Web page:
In regard to my calling you Nide, I have documented my reasons for doing so in the comments here. You have not explained your activity on my blog and have given me no secure reason to suppose you are someone other than the individual who blogs under the name “Nide Corniell” (which I suspect is made up as well). For a long time you have been presenting yourself under the name “Hezekiah Ahaz,” which I also suspect is completely fabricated. Your activity indicates that you’re trying to conceal your identity, perhaps because you’re trying to hide something. As you indulge in this shape-shifting behavior, it erodes your credibility. Given all this, for all we know your name could be Richard, it could be Johnny, it could be Brian, it could be Lenny. If you insist that your name is Richard, perhaps we should call you Dick from now on. How’s that?

[Continued…]

April 09, 2012 4:47 PM  
Blogger Bahnsen Burner said...

In regard to the senses, you again expose increasing incoherence on your part the further we go in this conversation. I have asked you to present examples of situations where you think the senses are deceiving a person, and you have not done so. You continue to badger on as though the senses really do deceive people, and seem to take umbrage when others don’t accept this view, even after giving reasons for not doing so – reasons with which you do not interact or even seem to grasp. After giving an example of how I’ve misidentified what I have perceived, you then ask the massively point-missing question:

“…in spite of the fact that in the past you have ‘misidentified sensory information’ why do you keep using your senses?”

Does it occur to you that if I don’t use my senses, I would have no way of acquiring awareness of your end of the conversation?

In the example I gave, about trying to find my wife in the department store after we had become separated, you seem unclear on the point that my senses were not in any way at fault for my passing error, and in fact were instrumental in correcting that error. Your question here can only be understood as signifying that you did not understand this, or that you’re simply going out of your way to be provocative. It could be both, a mixture of stupidity and dishonesty. But you’re free to explain yourself if you feel otherwise.

[Continued…]

April 09, 2012 4:48 PM  
Blogger Bahnsen Burner said...

Our senses are our primary means of awareness of reality, Nide. I go by the input of my senses because I want to have awareness of reality. Your question implies that we have the power to simply turn off our senses. I frankly don’t know how I could do this. I hit my head the other day walking into my bathroom (doorways here in Thailand are often not designed for tall westerners in mind), and I would’ve loved to be able to turn off my senses for a few moments, since it was quite painful. If you know something I don’t, please tell me. If you think my explanations are flawed or untrue, please explain where you think I’ve gone wrong. Please try at least for some clarity if you can. But try to put down the snarky childishness here if you can. It does not help your position in any way.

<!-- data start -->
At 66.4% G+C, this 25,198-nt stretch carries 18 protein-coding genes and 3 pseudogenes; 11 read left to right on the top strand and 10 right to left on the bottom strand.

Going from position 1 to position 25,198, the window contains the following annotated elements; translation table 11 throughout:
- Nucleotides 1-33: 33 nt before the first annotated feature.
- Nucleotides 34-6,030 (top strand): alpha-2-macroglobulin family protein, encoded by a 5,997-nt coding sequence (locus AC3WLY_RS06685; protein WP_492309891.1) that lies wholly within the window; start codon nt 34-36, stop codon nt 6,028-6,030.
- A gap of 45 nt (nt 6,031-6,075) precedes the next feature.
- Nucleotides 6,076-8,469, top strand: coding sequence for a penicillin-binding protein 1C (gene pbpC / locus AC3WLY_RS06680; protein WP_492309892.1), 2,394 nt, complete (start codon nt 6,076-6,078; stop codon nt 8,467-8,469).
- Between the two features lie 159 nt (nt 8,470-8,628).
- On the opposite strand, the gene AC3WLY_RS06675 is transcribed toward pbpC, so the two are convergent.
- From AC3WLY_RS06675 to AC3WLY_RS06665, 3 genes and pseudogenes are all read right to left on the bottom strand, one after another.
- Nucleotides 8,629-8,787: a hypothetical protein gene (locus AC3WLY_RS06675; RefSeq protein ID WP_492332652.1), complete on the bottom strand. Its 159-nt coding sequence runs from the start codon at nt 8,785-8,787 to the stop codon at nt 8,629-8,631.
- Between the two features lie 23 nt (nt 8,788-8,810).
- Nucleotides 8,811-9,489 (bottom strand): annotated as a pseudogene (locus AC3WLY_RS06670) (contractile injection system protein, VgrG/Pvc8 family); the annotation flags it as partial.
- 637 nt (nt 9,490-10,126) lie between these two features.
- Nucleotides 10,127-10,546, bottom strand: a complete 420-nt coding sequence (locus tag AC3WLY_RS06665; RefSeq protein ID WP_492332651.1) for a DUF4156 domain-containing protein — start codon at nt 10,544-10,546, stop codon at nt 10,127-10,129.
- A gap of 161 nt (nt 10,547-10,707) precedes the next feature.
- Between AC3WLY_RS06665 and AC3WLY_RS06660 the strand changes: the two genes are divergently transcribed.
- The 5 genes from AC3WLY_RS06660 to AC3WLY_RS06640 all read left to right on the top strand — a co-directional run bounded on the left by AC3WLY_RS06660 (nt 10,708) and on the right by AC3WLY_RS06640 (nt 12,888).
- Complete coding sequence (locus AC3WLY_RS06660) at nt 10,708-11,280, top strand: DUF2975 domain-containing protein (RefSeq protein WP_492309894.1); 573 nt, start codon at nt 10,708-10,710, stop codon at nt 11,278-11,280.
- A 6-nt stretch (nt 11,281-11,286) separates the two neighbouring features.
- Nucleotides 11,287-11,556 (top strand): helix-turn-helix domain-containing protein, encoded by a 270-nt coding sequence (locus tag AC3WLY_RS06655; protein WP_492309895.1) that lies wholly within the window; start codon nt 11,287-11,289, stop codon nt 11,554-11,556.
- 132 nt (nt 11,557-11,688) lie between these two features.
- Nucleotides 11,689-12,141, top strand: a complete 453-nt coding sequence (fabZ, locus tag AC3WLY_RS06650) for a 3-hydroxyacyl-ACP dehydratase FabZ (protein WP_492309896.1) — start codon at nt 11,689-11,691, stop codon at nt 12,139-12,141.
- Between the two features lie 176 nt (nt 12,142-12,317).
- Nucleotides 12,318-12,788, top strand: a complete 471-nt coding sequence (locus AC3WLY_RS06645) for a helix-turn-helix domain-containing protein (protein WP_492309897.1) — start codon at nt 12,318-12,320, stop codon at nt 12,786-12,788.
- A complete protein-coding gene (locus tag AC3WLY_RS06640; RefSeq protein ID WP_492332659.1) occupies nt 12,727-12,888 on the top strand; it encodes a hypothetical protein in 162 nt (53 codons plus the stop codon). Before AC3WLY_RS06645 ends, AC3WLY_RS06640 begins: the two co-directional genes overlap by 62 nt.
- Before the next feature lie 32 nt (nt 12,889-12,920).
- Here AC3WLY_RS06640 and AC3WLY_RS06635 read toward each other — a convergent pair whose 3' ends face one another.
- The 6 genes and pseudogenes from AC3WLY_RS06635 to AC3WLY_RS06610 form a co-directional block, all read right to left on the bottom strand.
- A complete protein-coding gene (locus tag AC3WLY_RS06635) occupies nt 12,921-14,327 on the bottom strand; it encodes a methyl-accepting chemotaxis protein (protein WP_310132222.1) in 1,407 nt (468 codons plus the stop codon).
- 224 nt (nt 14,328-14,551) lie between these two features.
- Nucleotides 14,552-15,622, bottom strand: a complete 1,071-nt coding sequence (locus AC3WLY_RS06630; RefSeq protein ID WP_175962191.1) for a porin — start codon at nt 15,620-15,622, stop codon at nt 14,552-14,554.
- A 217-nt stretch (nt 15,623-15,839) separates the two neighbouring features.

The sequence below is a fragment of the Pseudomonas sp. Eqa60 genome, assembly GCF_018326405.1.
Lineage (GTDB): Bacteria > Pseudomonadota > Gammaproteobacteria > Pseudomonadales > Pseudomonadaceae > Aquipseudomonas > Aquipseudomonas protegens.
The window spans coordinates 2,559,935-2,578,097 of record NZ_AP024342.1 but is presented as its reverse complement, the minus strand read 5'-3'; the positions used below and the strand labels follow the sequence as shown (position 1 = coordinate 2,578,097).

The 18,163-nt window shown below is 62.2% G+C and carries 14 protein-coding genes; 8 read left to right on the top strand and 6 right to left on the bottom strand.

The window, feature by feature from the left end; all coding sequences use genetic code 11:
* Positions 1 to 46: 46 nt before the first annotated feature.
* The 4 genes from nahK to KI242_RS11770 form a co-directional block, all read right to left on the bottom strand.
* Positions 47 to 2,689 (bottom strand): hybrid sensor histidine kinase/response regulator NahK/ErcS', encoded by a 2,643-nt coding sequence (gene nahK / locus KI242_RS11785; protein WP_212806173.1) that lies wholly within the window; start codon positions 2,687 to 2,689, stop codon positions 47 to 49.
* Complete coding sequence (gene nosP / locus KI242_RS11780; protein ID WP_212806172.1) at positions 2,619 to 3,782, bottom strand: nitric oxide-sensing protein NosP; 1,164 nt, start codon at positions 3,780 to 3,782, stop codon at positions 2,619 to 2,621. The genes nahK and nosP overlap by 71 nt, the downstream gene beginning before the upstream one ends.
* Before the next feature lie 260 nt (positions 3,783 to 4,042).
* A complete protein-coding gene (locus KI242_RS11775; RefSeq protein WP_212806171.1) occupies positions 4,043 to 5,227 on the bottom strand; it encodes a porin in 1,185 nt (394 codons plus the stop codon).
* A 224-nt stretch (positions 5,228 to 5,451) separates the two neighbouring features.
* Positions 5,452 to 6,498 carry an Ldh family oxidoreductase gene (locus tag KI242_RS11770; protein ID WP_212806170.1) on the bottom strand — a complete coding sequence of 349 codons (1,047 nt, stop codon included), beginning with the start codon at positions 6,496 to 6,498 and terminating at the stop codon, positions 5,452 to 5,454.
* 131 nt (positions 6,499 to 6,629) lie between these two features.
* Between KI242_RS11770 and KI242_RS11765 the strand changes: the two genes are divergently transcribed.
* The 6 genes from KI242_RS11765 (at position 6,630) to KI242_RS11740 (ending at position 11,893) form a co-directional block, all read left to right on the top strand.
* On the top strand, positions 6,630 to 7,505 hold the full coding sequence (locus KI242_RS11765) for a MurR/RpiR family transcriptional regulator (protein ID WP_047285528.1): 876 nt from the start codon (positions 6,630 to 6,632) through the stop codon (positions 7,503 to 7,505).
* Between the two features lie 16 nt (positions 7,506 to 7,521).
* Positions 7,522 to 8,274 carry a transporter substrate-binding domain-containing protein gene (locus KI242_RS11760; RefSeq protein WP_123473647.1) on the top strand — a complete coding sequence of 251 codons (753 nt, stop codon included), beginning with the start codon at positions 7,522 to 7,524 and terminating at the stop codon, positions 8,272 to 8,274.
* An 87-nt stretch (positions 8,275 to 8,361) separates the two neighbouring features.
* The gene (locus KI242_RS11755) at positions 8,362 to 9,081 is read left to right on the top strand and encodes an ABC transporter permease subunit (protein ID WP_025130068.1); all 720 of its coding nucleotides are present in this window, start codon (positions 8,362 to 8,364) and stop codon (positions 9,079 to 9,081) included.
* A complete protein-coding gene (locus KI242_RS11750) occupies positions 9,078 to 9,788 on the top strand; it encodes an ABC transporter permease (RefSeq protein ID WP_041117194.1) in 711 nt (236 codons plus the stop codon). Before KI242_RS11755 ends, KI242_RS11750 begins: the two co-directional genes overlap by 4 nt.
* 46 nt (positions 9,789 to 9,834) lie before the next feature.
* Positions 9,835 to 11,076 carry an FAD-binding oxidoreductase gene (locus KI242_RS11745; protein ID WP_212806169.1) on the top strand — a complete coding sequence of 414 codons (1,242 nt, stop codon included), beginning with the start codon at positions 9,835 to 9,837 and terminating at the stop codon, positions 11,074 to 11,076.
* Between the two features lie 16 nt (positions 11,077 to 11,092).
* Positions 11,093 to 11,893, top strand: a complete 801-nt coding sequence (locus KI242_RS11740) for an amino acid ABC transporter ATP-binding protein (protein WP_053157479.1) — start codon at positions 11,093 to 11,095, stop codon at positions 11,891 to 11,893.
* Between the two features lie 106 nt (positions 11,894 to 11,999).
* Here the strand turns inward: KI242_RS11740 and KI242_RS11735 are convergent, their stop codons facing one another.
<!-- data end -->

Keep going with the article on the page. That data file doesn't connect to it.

You then asked “Is it by faith?” that I “keep using [my] senses.” Your explanation of “faith”, as we saw above from your own comments, suggests that you only mean “take for granted.” Presumably one has volitional control over whether or not he takes something for granted (you’re welcome to clarify if you think otherwise). But even this would commit the fallacy of the stolen concept. Volition gives us the ability to select between alternatives present in our awareness. But if I am not using my senses, then I’m not aware of anything, including alternatives. So I wouldn’t be able to make a selection. I have to perceive first before I can operate volitionally. So your question, again, is quite amiss.

You then asked the bizarre question: “It is [sic] possible that everything you claim to know is simply your senses extremely deceving [sic] you?”

No, this is not possible. As has already been explained to you by more than one individual, the senses do not deceive. Again, if you think I’m wrong, please trot out some examples of where you think your senses have deceived you, and let’s look at them case by case. Otherwise, you come across as one who’s most anxious to score some point while refusing to be rescued from a sinking dinghy. I see a lot of this mentality here in SE Asia. It’s called “saving face.” You might feel quite at home with some of the irrational behavior I witness on a daily basis here.

Again, I have to emphasize this so that perhaps you’ll sit down and think about this: You have the persisting habit of asking many, many questions and simply rejecting the answers that you are given in response to those questions, and continue asking additional questions and repeating the same behavior. I don’t care why you do this, since there can’t be any rationality to such an exercise. But I’m going to draw your attention to it explicitly here in case you’re not aware of your own habits. You need to think about what you’re doing a little more carefully if you want to reach an adult level of mentality in life. We already know that Christianity is not going to help you here. In fact, it may be a big part of what’s hindering your development.

Regards,
Dawson

April 09, 2012 4:49 PM  
Blogger Hezekiah Ahaz said...

Dawson,

Is Ayn Rand a deciever?

If not how do you know?

What's wrong Dawson can't answer the hard questions?